Return to resilience: Time to retire SMS.
Richard De Vere, Head of Social Engineering, Ultima and Founder of the AntiSocial Engineer
A subject has been brought to light in the media recently surrounding the continued reliance on using SMS for sensitive communications.
Featuring on BBC’s Rip Off Britain with Angela Rippon later in October, I speak with the BBC on this method that requires immediate modernisation. As a reader of Ultima’s UiQ publication, let’s give you a first look on why it needs to be put to rest, once and for all.
In an era dominated by digital communication, SMS (Short Message Service) has retained its significance as a quick and effective way for companies to interact with consumers. However, the increasing reliance on SMS messages as a communication channel comes with its own set of cybersecurity risks and vulnerabilities. As businesses strive to maintain a seamless connection with their customers, it's crucial to understand the potential threats posed by this seemingly innocuous mode of communication.
The appeal of SMS communication
SMS communication offers several advantages that have contributed to its continued popularity among companies and consumers. It's widely accessible, does not require internet connectivity, and has a high open and read rate. Companies appreciate SMS for its ability to deliver timely messages, such as promotional offers, transaction alerts, and service updates, directly to customers' mobile devices. However, this convenience can mask the underlying security challenges.
Cybersecurity risks and vulnerabilities
Phishing and spoofing:
Cybercriminals can exploit the trust associated with SMS communication by sending fraudulent messages masquerading as legitimate companies. These phishing attempts often contain malicious links or requests for sensitive information, aiming to deceive consumers into sharing personal data or credentials.
SMS messages can be used to distribute malware, such as viruses, Trojans, and ransomware. Unsuspecting users who click on malicious links or download attachments from seemingly legitimate sources can inadvertently compromise their devices and personal data.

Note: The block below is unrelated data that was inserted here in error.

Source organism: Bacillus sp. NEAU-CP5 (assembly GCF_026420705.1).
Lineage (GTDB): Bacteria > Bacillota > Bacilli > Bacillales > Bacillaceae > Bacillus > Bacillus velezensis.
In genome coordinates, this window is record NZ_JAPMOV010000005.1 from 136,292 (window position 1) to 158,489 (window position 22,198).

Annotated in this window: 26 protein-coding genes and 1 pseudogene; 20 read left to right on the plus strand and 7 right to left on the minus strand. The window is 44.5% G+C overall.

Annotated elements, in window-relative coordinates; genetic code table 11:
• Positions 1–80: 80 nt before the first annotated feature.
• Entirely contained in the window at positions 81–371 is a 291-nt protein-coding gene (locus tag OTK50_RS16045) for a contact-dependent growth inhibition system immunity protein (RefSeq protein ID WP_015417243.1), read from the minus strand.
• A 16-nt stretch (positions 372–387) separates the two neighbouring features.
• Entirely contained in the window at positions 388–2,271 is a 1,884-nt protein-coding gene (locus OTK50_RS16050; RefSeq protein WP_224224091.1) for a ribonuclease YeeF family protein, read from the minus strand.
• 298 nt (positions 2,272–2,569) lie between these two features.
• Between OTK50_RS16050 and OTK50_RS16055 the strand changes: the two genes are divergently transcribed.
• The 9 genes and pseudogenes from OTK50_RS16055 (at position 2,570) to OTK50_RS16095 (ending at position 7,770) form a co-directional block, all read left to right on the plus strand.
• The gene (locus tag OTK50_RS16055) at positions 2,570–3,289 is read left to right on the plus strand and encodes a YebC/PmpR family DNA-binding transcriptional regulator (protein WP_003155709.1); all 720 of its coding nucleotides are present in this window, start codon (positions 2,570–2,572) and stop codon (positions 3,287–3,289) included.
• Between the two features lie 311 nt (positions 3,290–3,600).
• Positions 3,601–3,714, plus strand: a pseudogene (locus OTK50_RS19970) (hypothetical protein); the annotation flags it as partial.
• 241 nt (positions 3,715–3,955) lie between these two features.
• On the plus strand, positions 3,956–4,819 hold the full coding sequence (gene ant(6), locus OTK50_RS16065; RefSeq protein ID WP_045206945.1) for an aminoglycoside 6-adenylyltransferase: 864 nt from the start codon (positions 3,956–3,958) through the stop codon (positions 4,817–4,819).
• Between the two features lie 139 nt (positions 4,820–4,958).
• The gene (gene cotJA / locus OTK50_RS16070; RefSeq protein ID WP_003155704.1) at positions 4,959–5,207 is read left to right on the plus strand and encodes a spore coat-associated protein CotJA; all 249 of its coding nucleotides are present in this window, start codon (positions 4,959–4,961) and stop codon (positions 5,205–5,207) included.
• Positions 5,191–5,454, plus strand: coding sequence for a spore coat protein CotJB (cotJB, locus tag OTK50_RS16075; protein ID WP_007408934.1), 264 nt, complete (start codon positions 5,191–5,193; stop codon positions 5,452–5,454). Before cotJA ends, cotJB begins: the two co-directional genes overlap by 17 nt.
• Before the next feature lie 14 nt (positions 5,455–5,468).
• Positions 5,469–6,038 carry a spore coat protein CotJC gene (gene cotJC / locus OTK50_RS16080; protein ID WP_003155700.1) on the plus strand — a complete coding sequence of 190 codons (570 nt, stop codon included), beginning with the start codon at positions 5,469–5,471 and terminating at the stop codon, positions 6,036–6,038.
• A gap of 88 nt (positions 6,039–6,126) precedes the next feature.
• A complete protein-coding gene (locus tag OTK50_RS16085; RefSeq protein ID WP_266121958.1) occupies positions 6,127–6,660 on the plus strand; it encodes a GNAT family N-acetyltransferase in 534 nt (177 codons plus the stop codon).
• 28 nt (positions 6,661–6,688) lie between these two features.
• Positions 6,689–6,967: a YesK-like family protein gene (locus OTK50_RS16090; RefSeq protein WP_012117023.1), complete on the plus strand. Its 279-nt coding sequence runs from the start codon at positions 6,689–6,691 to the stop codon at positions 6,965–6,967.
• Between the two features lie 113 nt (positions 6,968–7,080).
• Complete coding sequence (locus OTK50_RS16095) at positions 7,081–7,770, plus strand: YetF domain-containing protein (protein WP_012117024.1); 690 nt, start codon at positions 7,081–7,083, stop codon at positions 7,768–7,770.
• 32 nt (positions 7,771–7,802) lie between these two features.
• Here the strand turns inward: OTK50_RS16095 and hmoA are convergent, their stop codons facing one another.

SMS messages are transmitted over cellular networks, making them susceptible to interception by malicious actors. Hackers with the right tools and knowledge can intercept messages containing sensitive information, exposing customer data to potential theft.
SIM card swapping:
Attackers can exploit vulnerabilities in the process of transferring a mobile number to a new SIM card. This allows them to take control of the victim's phone number, enabling unauthorised access to SMS-based authentication methods and potentially compromising accounts.
Lack of encryption:
Unlike some newer messaging platforms, SMS messages are not end-to-end encrypted by default. This means that the content of the messages can be accessed by service providers, leaving them vulnerable to unauthorised access or interception during transmission.
Social engineering attacks:
SMS messages are often used as part of two-factor authentication (2FA) processes. However, attackers have been known to impersonate customers and request 2FA codes to gain unauthorised access to accounts, relying on human error and social engineering tactics.
To address these vulnerabilities and enhance the security of SMS-based communication, companies should consider implementing the following measures:
Multi-factor authentication (MFA):
While SMS-based 2FA is widely used, it's recommended to explore more secure alternatives, such as app-based authentication or hardware tokens, to reduce the risk of social engineering attacks.
Employ end-to-end encryption for sensitive communications to ensure that only authorised parties can access the content of messages.
Educate customers about the risks associated with SMS communication, including how to identify phishing attempts and the importance of not sharing sensitive information over text.
Keep software and applications up-to-date to patch vulnerabilities that cybercriminals might exploit.
Implement advanced anti-phishing solutions that can detect and prevent fraudulent SMS messages from reaching customers' devices.
SMS messages remain a valuable tool for businesses to engage with consumers, but the cybersecurity risks associated with their use should not be underestimated. By recognising and addressing these vulnerabilities, companies can continue to leverage SMS communication while safeguarding their customers' sensitive information and maintaining their trust in an increasingly digital world. As technology continues to evolve, a proactive and multi-layered security approach is essential to stay one step ahead of cyber threats.
Catch Richard De Vere on BBC’s Rip Off Britain in October 2023.